Collision auto insurance pays to replace or repair a car involved in an accident. It covers damages received in a collision with another vehicle or an object, such as a tree or signpost.
Usually, if you finance or lease your vehicle, collision insurance is mandatory. If you don't owe any money on your car, collision coverage is optional.
What Does Collision Insurance Cover?
Collision insurance covers some items that may surprise you. It handles expenses related to repairs or replacement of your car when it's damaged by a covered incident, such as:
A collision with another vehicle
A collision with a mailbox, fence or other object
A single-car accident where the vehicle falls or rolls over
What Collision Auto Insurance Doesn't Cover?
In general, collision insurance doesn't pay for the following:
How Much Does Collision Car Insurance Pay?
When you file a collision car insurance claim, there is a limit associated with your policy. This is the maximum your insurer will pay on a covered incident. Your collision coverage may be tied to the vehicle's actual cash value minus depreciation.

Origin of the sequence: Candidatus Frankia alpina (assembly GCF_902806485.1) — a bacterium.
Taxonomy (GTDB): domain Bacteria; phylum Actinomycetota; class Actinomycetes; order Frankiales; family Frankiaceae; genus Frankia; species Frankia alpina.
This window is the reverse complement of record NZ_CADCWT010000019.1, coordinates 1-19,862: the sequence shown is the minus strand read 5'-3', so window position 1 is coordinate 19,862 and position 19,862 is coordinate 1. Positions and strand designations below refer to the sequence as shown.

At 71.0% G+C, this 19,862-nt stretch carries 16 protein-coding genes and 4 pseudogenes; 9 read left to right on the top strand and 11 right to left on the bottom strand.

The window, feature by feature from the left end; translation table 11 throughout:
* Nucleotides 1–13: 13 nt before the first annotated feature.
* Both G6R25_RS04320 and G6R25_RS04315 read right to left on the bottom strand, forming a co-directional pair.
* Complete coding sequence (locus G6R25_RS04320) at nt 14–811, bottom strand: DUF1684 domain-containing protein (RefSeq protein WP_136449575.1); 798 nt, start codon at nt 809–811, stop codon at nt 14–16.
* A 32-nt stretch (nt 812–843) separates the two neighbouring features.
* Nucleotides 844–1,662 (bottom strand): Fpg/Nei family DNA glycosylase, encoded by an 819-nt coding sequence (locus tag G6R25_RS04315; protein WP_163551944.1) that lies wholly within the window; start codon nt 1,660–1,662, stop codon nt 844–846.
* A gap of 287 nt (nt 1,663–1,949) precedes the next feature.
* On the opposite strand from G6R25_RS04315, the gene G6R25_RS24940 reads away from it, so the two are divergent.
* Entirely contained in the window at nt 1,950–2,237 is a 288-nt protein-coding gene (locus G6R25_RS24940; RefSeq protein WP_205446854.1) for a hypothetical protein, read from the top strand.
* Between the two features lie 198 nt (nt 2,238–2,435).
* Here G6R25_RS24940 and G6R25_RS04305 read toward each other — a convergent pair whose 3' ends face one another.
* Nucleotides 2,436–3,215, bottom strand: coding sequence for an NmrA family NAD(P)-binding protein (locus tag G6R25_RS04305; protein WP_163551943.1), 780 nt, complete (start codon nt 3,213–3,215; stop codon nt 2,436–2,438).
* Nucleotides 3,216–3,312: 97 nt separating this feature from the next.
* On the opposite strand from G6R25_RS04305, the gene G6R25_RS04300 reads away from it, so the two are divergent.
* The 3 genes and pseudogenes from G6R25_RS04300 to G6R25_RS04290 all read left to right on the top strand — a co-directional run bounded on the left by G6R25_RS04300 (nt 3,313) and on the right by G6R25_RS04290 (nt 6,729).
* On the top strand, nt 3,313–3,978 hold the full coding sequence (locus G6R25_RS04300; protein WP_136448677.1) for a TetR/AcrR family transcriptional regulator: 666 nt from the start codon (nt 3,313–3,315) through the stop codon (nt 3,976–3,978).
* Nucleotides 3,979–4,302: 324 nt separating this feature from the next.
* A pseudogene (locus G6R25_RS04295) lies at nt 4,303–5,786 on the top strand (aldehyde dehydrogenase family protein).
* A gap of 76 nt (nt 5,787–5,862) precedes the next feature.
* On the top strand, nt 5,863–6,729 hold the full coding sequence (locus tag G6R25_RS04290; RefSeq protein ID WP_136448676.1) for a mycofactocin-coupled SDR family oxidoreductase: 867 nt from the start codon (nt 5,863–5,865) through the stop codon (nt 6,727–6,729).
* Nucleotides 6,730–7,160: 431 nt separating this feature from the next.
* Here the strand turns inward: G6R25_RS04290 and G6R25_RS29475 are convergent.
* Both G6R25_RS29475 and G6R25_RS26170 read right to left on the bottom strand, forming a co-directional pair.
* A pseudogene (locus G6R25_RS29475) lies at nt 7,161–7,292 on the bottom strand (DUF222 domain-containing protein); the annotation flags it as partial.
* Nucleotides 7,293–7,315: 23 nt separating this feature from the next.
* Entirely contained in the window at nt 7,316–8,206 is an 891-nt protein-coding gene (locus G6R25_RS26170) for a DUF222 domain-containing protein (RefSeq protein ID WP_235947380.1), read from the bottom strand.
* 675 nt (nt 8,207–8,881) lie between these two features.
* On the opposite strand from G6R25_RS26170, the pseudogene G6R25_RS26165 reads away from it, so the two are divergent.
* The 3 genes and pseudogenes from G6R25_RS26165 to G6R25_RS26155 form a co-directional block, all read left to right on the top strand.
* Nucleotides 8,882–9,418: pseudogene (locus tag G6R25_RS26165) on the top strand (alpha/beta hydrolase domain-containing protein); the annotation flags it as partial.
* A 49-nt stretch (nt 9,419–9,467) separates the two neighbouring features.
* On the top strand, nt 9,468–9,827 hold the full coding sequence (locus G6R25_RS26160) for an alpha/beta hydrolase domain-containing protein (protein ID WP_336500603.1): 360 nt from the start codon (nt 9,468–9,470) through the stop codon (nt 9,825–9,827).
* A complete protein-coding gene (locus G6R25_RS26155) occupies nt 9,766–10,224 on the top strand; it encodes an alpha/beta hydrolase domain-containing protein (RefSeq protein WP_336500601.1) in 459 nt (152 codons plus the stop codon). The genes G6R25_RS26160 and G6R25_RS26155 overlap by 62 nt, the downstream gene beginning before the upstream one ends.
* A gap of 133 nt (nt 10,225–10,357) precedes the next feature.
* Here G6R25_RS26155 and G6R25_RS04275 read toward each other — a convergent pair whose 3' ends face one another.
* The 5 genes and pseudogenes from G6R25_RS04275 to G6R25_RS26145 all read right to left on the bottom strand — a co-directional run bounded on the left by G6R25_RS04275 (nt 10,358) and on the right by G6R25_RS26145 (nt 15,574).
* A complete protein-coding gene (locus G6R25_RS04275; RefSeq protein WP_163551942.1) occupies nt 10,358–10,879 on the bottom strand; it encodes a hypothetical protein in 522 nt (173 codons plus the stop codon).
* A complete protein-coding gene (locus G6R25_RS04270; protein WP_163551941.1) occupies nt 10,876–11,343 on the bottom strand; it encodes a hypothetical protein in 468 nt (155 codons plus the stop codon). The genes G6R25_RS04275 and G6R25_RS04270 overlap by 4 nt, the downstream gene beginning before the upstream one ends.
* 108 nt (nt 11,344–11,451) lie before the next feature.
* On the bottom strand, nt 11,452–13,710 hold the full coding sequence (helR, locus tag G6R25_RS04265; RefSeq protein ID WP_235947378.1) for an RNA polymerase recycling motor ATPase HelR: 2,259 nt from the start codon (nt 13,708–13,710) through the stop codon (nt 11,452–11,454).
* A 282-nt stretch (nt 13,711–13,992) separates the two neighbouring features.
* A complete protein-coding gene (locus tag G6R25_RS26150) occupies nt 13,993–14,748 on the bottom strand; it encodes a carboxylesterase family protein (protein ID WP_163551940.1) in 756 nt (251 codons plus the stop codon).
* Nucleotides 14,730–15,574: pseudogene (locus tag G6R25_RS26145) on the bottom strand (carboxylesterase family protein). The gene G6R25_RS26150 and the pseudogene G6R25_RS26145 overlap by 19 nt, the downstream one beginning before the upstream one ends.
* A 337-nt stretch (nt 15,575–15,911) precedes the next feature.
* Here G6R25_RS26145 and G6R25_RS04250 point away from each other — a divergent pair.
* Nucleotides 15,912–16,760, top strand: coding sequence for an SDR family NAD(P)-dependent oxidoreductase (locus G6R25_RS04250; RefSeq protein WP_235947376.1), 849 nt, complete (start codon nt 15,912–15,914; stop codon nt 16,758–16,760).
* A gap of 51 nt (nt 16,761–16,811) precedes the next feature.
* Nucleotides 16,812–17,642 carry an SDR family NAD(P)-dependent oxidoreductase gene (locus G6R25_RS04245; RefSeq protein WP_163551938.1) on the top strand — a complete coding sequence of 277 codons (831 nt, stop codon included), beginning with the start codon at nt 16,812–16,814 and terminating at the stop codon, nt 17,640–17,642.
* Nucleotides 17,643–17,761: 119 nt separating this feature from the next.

For instance, say your car is totaled during a covered event. Your insurance company would send you a check for the depreciated value of the vehicle minus your deductible. Remember that when you go car shopping, you may not find a car of the same make and model.
Reasons You May Want to Buy Collision Car Insurance
If you still owe your lender money for the car, or if you lease your car, collision insurance is probably mandatory. Lenders want to make sure that their investment is safe, and leasing companies want to make sure they can get the vehicle back at the end of the leasing term.
If you couldn't afford to replace or repair your vehicle out of pocket, then you should still consider getting collision auto insurance — even if your car is paid off.
Collision insurance auto insurance makes a great addition to your state-mandated coverage. It can prevent you from devastating financial losses.